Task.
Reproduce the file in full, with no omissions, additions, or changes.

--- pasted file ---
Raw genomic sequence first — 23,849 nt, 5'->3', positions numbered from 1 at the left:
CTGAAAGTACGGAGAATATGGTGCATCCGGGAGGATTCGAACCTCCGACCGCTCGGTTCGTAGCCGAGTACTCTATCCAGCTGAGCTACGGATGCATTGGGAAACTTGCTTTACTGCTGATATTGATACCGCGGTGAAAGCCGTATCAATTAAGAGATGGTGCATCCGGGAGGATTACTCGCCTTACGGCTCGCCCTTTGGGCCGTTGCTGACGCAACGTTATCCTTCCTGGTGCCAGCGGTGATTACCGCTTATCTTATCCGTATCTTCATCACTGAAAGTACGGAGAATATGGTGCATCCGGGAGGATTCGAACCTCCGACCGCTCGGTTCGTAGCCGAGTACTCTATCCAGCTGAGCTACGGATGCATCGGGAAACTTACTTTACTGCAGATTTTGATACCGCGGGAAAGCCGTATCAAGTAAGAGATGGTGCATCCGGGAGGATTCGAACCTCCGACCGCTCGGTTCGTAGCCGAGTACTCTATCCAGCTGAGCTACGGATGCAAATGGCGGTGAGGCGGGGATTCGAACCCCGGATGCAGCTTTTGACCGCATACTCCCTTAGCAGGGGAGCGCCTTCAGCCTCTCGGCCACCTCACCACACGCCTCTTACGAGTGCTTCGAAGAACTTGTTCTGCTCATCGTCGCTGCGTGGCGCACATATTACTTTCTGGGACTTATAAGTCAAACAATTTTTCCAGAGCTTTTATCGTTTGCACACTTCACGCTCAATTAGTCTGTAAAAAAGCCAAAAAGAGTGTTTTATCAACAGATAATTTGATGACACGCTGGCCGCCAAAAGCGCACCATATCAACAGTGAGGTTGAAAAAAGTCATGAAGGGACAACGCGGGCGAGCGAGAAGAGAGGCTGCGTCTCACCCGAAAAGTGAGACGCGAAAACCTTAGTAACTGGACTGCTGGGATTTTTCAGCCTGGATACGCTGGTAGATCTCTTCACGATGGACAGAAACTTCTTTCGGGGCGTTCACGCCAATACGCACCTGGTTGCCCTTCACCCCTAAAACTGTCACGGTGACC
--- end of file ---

Raw genomic sequence first — 23,849 nt, 5'->3', positions numbered from 1 at the left:
CTGAAAGTACGGAGAATATGGTGCATCCGGGAGGATTCGAACCTCCGACCGCTCGGTTCGTAGCCGAGTACTCTATCCAGCTGAGCTACGGATGCATTGGGAAACTTGCTTTACTGCTGATATTGATACCGCGGTGAAAGCCGTATCAATTAAGAGATGGTGCATCCGGGAGGATTACTCGCCTTACGGCTCGCCCTTTGGGCCGTTGCTGACGCAACGTTATCCTTCCTGGTGCCAGCGGTGATTACCGCTTATCTTATCCGTATCTTCATCACTGAAAGTACGGAGAATATGGTGCATCCGGGAGGATTCGAACCTCCGACCGCTCGGTTCGTAGCCGAGTACTCTATCCAGCTGAGCTACGGATGCATCGGGAAACTTACTTTACTGCAGATTTTGATACCGCGGGAAAGCCGTATCAAGTAAGAGATGGTGCATCCGGGAGGATTCGAACCTCCGACCGCTCGGTTCGTAGCCGAGTACTCTATCCAGCTGAGCTACGGATGCAAATGGCGGTGAGGCGGGGATTCGAACCCCGGATGCAGCTTTTGACCGCATACTCCCTTAGCAGGGGAGCGCCTTCAGCCTCTCGGCCACCTCACCACACGCCTCTTACGAGTGCTTCGAAGAACTTGTTCTGCTCATCGTCGCTGCGTGGCGCACATATTACTTTCTGGGACTTATAAGTCAAACAATTTTTCCAGAGCTTTTATCGTTTGCACACTTCACGCTCAATTAGTCTGTAAAAAAGCCAAAAAGAGTGTTTTATCAACAGATAATTTGATGACACGCTGGCCGCCAAAAGCGCACCATATCAACAGTGAGGTTGAAAAAAGTCATGAAGGGACAACGCGGGCGAGCGAGAAGAGAGGCTGCGTCTCACCCGAAAAGTGAGACGCGAAAACCTTAGTAACTGGACTGCTGGGATTTTTCAGCCTGGATACGCTGGTAGATCTCTTCACGATGGACAGAAACTTCTTTCGGGGCGTTCACGCCAATACGCACCTGGTTGCCCTTCACCCCTAAAACTGTCACGGTGACC